Tennessee has overcome slow starts in its last two games against Auburn and Alabama, but a similar opening stanza at Vanderbilt would be much more problematic.

"Crucial. We can't," Spani said. "It's not an option for us to get down by double digits at Vandy. We have all the confidence in our team that we'll play to the final buzzer, but we can't put ourselves in that hole.

"We've got to start our dictating on the defensive end, and it would be great to get some offense off of our defense in the first four minutes."

Tennessee has the capability to play shutdown defense, but a the Lady Vols are young and the toughest part of the adjustment to college basketball is grasping multiple defensive concepts.

"I think anyone out on the floor is capable of guarding," Spani said. "I think it is just getting down and doing it. I don't think it's a lack of ability. I think it's the mentality more than anything."

Tennessee will rely on sophomore point guard Ariel Massengale to make the calls at times on both offense and defense. With the benches on the baseline, the players spend half the game not being able to hear the head coach.

"Ariel has grown, and I think she's capable of calling offenses and defenses as she sees fit," Warlick said. "I'm comfortable with her doing that.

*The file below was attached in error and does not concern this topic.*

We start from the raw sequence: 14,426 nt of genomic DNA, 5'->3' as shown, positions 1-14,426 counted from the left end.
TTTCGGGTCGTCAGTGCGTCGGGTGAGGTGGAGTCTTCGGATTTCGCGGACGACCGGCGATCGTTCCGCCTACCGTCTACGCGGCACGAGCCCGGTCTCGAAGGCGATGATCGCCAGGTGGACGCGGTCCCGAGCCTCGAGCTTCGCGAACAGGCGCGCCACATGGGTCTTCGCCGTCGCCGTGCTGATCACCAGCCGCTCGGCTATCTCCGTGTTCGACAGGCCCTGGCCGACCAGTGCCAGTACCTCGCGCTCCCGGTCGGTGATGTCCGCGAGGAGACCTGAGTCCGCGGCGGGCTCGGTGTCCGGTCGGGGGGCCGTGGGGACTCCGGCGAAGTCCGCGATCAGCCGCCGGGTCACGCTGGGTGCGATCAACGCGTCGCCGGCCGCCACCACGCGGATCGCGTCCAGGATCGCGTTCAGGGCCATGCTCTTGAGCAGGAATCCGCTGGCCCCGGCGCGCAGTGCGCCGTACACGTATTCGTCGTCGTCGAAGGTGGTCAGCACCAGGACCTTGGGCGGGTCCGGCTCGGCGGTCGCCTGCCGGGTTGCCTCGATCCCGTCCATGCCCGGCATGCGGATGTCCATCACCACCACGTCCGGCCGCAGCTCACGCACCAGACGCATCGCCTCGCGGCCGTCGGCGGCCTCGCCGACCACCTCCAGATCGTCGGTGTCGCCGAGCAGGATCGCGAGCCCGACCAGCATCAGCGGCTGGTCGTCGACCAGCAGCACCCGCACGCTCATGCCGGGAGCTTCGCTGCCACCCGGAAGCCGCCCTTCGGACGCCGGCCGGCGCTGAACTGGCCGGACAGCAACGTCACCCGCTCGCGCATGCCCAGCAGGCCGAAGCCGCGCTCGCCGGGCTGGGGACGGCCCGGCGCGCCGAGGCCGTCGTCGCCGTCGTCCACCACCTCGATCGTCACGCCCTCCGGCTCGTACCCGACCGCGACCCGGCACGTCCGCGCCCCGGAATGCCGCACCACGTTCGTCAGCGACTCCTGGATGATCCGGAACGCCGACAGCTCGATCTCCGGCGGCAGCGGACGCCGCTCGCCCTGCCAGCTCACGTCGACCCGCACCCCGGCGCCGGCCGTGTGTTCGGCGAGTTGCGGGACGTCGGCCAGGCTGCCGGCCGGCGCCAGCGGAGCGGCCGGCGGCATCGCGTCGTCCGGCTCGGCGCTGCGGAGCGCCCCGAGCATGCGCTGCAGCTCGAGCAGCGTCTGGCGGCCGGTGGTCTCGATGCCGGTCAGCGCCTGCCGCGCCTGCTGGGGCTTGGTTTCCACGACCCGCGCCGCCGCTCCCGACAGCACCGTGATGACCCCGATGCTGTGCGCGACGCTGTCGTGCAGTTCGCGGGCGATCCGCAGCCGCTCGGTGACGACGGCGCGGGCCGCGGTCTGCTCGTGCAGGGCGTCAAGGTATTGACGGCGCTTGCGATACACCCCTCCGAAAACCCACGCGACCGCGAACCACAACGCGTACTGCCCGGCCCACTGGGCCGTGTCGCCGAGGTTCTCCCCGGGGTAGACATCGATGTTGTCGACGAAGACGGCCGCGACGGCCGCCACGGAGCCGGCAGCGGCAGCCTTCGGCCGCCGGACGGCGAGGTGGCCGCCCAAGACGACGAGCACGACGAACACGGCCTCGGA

"She's done that progressively each game, and I think we'll need to rely on her quite a bit to control what we want to run, both offensively and defensively."

Spani noted, "I think Rel has grown a lot and matured a lot and knows that if she can't see Holly or get a play, she can call a play and she has that knowledge and wisdom of what needs to happen in what situation.

"I think she has grown a lot from her freshman year to now and that will show."


Tennessee coach Holly Warlick is expected to start: Ariel Massengale, 5-6 sophomore guard, No. 5, hails from Bolingbrook, Ill. (8.7 points per game, 2.7 rebounds per game, 4.2 assists per game); Meighan Simmons, 5-9 junior guard, No. 10, hails from Cibolo, Texas (17.3 ppg, 3.3 rpg); Taber Spani, 6-1 senior forward, No. 13, hails from Lee's Summit, Mo. (8.8 ppg, 3.9 rpg); Bashaara Graves, 6-2 freshman forward, No. 12, hails from Clarksville, Tenn. (14.4 ppg, 8.9 rpg); and Isabelle Harrison, 6-3 sophomore forward, No. 20, hails from Nashville, Tenn. (10.4 ppg, 8.5 rpg, 2.3 blocks per game).

Vanderbilt coach Melanie Balcomb is expected to start: Jasmine Lister, 5-4 junior guard, No. 11 (11.8 ppg, 3.4 rpg, 6.2 apg), hails from Corona, Calif., went over 1,000 career points versus LSU; Kady Schrann, 5-9 sophomore guard, No. 5 (7.4 ppg, 2.4 rpg), hails from York, Pa., shooting 53.6 percent from the field; Christina Foggie, 5-9 junior guard, No. 10 (15.2 ppg, 3.7 rpg, 3.1 apg), hails from Mount Laurel, N.J., averages 2.9 threes per game, hit four treys against Tennessee last season in Nashville; Elan Brown, 6-0 senior guard, No. 30 (6.4 ppg, 6.4 rpg), hails from Atlanta, Ga., has 115 points and 115 boards this season; and Tiffany Clarke, 6-0 senior forward, No. 34 (15.8 ppg, 8.1 rpg), hails from Atlanta, Ga., shooting 56.5 percent from the field, tallied 23 points, 12 boards in last season's game against Tennessee in Nashville, had 17 points, 13 boards in loss Sunday to LSU.